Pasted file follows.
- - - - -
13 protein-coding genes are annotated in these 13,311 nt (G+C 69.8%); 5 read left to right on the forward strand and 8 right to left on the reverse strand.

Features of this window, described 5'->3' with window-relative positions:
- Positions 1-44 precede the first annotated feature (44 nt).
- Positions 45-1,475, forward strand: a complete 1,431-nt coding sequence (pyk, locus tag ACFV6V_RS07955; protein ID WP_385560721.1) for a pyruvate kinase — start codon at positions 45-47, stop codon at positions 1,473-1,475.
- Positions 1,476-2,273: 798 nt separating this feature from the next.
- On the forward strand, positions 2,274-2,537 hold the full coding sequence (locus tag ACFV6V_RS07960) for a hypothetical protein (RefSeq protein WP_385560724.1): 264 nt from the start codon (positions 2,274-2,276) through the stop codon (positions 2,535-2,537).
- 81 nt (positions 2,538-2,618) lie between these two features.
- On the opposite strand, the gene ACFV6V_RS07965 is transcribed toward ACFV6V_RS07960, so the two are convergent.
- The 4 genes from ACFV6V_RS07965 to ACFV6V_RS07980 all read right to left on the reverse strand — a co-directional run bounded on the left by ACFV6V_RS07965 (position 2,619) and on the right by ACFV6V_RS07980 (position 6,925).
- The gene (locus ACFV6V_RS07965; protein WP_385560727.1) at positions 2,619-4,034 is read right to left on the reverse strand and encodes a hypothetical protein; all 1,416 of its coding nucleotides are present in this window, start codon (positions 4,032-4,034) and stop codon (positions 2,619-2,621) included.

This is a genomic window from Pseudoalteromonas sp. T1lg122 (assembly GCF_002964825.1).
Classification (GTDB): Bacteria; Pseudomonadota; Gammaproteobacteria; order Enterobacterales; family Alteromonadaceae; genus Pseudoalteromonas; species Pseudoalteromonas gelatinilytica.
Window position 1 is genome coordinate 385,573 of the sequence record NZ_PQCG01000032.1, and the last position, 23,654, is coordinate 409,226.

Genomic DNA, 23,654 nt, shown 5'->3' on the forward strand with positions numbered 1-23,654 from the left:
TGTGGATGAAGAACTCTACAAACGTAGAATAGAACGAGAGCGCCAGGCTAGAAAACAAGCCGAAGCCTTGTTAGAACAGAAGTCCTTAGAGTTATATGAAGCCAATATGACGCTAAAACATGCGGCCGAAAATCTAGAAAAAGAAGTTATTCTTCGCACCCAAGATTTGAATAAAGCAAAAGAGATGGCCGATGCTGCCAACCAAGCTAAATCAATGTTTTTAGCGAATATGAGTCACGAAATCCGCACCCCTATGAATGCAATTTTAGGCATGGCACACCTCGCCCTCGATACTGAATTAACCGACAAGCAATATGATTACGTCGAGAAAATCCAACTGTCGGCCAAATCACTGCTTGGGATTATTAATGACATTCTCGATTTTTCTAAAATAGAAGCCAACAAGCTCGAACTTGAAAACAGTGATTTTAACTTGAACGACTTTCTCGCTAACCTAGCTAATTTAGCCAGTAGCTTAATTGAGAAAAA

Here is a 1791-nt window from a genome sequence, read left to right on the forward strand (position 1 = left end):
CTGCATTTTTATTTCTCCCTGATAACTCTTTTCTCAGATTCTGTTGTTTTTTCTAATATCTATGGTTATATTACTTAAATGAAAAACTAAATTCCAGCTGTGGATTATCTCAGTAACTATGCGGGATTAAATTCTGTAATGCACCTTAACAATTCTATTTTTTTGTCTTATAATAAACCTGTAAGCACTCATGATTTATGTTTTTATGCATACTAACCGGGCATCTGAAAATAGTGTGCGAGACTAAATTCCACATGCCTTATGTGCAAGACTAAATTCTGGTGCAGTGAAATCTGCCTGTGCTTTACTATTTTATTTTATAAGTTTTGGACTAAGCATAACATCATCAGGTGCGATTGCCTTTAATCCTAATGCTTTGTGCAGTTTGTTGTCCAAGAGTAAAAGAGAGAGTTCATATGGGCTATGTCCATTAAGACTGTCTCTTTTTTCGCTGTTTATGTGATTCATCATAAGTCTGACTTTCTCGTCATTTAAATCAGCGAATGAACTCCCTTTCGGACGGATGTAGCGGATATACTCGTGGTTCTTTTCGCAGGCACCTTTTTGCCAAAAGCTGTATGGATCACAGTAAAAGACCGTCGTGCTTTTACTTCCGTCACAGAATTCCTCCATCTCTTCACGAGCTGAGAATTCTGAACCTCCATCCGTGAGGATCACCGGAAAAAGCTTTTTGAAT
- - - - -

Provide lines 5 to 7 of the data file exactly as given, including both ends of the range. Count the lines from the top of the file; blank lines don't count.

- Positions 1,476-2,273: 798 nt separating this feature from the next.
- On the forward strand, positions 2,274-2,537 hold the full coding sequence (locus tag ACFV6V_RS07960) for a hypothetical protein (RefSeq protein WP_385560724.1): 264 nt from the start codon (positions 2,274-2,276) through the stop codon (positions 2,535-2,537).
- 81 nt (positions 2,538-2,618) lie between these two features.